Acid - base theories

Basic definitions of acid and base

  • According to Arrhenius

Are acidic all those substances which when placed in water are able to dissociate, freeing H+ ions in solution. For example:



Vice versa, are bases all those substances that once placed in water are able to dissociate, freeing OH- ions. For example:


limits of the TheoryIt has been verified experimentally that in solution may not exist the free proton (H+). This has a large charge density and generates a very strong electron field. Therefore, is always associated with one or more molecules of water, H3O+ , H9O4+

Although for simplicity we'll continue writing H+, in reality this ion is always in his hydrated form. Then an acid cannot be a substance that simply free H+ ions; there must be another substance that accepts the proton.

The basic concept should be extended. In fact there are bases that send in solution hydroxyl ions (OH-) and that therefore able to neutralize the acidity. However there are many substances that are able to neutralize the acids even if they do not possess OH- functions.

  • According to Bronsted and Lowry

- An acid is a species that has the tendency to lose (or donate ) a proton.

- a base is a species that has the tendency to buy (or accept) a proton.

Implications → Given that a proton cannot exist as free in aqueous solutions , it follows that " a substance can act by acid only in presence of a base" and vice versa "a substance can behave as a base only in presence of an acid"

In terms of the Bronsted and Lowry theory, a substance can donate a proton only if there is another substance ready to take it and vice versa.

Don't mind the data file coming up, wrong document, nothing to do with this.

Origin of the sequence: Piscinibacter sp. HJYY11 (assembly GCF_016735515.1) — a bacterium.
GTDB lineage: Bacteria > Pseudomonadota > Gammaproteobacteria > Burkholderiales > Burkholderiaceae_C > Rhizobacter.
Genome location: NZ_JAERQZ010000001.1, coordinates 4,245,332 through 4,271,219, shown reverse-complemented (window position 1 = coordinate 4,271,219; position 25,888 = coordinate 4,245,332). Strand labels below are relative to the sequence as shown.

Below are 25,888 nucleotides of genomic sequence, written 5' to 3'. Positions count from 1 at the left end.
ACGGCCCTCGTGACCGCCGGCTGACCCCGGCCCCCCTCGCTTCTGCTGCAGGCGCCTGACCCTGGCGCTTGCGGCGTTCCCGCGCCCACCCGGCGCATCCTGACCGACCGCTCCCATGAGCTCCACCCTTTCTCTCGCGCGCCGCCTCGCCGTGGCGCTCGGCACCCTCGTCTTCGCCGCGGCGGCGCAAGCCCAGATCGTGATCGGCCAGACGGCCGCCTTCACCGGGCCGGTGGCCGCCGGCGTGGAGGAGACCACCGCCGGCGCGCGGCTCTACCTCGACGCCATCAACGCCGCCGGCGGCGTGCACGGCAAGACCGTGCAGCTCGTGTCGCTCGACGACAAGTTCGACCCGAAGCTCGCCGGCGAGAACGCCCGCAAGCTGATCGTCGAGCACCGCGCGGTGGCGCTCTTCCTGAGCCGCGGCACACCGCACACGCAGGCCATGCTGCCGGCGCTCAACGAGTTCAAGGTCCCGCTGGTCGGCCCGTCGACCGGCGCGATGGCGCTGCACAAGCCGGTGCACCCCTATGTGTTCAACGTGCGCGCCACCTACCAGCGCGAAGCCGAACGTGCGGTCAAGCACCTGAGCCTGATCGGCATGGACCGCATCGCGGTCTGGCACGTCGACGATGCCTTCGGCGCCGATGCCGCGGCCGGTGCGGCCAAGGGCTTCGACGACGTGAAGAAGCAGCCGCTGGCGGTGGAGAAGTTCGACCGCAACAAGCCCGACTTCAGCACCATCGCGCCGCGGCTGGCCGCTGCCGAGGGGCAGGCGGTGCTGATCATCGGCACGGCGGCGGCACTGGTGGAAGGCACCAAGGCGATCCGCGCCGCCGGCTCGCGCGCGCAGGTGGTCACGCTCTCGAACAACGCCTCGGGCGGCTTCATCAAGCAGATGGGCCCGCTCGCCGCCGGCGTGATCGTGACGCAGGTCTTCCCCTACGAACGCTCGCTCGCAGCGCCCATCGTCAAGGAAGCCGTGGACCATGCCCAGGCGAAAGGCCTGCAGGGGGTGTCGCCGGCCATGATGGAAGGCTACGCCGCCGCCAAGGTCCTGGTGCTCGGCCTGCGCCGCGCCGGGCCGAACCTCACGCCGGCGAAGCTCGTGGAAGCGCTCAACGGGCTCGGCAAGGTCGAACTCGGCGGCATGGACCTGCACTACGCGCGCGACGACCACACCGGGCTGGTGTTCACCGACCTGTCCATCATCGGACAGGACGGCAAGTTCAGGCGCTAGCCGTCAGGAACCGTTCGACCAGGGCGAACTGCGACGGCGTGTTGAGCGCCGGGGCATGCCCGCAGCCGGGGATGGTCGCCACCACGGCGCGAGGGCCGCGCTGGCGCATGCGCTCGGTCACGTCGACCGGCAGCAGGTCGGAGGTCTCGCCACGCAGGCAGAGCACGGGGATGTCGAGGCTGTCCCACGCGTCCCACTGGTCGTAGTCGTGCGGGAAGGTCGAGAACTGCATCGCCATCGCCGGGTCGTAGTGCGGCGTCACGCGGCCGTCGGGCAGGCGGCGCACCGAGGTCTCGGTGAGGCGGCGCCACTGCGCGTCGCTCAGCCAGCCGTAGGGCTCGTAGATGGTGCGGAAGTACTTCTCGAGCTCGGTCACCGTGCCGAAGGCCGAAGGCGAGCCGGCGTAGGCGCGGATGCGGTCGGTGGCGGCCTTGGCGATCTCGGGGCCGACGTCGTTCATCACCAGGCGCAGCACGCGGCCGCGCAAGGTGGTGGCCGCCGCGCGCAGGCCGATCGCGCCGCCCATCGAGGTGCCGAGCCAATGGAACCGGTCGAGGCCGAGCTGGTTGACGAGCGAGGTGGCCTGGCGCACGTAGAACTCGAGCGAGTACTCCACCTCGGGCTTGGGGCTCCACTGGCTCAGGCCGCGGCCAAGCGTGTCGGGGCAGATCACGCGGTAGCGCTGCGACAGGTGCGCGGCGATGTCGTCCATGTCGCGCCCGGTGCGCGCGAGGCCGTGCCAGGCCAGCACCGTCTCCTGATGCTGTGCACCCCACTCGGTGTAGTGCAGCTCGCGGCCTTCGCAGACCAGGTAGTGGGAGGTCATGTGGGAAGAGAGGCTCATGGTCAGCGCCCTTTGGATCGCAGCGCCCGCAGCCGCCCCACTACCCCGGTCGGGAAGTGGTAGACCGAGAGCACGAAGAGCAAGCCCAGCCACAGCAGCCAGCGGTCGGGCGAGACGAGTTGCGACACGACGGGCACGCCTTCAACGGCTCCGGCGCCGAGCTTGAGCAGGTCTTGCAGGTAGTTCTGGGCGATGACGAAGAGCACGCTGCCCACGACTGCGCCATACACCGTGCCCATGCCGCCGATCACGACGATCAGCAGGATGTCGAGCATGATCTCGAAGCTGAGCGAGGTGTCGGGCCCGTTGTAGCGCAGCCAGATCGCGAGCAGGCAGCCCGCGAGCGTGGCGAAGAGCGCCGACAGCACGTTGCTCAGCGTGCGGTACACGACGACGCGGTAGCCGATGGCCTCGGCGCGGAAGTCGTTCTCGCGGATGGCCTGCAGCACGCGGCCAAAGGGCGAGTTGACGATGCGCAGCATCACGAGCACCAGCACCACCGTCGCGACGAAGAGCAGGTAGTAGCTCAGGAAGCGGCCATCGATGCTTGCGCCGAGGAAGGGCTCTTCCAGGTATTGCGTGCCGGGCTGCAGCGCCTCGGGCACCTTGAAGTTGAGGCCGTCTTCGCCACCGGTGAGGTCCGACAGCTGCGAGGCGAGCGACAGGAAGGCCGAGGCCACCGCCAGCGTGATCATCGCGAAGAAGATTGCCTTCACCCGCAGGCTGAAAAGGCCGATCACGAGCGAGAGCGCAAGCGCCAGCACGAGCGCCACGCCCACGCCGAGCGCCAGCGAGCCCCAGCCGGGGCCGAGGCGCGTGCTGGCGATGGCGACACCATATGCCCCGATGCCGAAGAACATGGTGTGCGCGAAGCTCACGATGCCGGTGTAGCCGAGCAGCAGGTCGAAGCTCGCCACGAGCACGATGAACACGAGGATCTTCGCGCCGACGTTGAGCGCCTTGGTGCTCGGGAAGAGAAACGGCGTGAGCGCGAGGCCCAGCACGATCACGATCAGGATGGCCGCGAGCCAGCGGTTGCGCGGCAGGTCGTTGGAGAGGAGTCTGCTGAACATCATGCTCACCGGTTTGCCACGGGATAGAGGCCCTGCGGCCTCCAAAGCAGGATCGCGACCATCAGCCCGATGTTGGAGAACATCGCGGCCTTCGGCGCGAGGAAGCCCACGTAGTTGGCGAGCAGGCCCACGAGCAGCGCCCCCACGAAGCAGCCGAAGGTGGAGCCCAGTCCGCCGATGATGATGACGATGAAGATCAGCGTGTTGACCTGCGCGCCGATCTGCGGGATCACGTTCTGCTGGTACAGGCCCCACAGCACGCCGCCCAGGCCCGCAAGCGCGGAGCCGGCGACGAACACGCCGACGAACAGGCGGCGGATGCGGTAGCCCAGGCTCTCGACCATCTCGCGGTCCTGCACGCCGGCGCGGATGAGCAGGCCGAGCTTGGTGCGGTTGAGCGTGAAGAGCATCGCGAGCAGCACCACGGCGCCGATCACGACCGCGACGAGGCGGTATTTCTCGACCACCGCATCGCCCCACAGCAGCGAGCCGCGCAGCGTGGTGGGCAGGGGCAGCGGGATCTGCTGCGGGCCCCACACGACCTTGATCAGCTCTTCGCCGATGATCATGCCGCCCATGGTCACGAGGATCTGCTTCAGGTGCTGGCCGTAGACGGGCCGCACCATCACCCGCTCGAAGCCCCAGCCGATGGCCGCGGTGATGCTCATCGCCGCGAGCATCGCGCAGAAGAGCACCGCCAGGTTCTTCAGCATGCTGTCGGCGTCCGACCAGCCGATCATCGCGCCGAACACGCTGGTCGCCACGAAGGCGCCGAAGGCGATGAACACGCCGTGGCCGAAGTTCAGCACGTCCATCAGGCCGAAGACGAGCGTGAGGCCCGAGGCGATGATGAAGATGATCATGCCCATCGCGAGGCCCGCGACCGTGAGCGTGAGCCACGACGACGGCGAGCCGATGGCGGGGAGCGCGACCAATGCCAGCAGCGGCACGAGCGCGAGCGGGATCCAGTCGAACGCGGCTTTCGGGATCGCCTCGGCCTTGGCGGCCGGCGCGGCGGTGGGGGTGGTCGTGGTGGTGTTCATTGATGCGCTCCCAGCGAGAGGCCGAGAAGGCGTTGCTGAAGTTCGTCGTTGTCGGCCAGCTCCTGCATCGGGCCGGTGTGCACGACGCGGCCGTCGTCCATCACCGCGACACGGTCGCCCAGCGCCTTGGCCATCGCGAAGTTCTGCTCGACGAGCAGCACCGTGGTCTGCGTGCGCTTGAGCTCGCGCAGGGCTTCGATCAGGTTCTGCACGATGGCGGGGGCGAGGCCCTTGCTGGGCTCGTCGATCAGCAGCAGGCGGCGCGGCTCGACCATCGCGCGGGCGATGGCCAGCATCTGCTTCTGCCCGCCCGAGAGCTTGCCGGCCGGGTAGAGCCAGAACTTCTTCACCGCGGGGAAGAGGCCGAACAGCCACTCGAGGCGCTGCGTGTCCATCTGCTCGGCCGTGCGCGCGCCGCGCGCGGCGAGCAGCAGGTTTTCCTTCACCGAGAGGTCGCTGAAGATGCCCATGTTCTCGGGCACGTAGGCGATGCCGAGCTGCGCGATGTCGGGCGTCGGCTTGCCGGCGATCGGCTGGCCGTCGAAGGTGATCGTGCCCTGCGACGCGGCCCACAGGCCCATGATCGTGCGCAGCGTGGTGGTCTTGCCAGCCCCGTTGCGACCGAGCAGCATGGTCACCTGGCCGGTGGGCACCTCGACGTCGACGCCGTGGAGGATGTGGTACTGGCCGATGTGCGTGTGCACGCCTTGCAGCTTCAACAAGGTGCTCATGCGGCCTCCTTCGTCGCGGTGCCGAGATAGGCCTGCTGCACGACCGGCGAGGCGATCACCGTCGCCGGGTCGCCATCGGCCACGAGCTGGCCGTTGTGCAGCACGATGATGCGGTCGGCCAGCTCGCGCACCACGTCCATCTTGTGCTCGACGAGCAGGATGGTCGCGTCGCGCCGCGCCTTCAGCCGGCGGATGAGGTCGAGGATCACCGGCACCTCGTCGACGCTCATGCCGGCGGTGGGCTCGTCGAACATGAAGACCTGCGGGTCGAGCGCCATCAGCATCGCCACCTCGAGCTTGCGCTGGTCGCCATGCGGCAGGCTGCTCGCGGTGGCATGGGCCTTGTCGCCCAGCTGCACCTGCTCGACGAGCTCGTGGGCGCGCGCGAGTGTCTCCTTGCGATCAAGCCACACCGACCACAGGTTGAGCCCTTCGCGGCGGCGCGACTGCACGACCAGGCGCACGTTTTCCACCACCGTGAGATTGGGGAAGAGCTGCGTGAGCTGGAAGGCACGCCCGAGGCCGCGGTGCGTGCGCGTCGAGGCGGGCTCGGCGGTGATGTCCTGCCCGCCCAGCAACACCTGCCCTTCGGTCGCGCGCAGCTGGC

HA + B   A- + HB+


HI + H2O   I+ H3O+

There are substances that can behave as bases in respect of certain substances and as acids in respect of others → amphoterism

H2O + NH3   OH- + NH4   (water behaves as acid)

H2O + HCl   H3O+ + Cl-   (water behaves as base)

Given that these reactions have the sign of reversibility () we deduce that they can also go in the opposite direction; for example, Cl- could take a proton from H3O+ giving back HCl.  Actually this happens but to an extent totally negligible. Species that differ for 1 proton are called conjugate acid - base pairs (es: HCl/Cl- , H3O+/H2O).

In an acid-base reactions we can deduce the rcelative concentrations of the two species of the pair. It is however necessary to know the concept of acidic and basic strength, described below.

Limits of the theory →  The Bronsted-Lowry theory does not justify some reactions that occur without transfer of protons.

  • According to Lewis

- Are acidic those substances that are able to accept a pair of non-bonding electrons.

- Are basic those substances that can donate a pair of non-bonding electrons.

AlCl+ Cl-    AlCl4-

For example, this reaction can be considered an acid-base. The aluminum is able to accept a pair of electrons, and therefore behaves as a Lewis acid, while the Cl- donates a pair of non-bonding electrons and therefore behaves as a Lewis base.

It should be noticed that a base according to Bronsted is also a base according to Lewis. In fact, a Lewis base can always associate a proton through a pair of non-bonding electrons.

A Bronsted acid requires a proton to transfer. This condition is not required instead with a Lewis acid, that only needs an available orbital to associate an electronic doublet.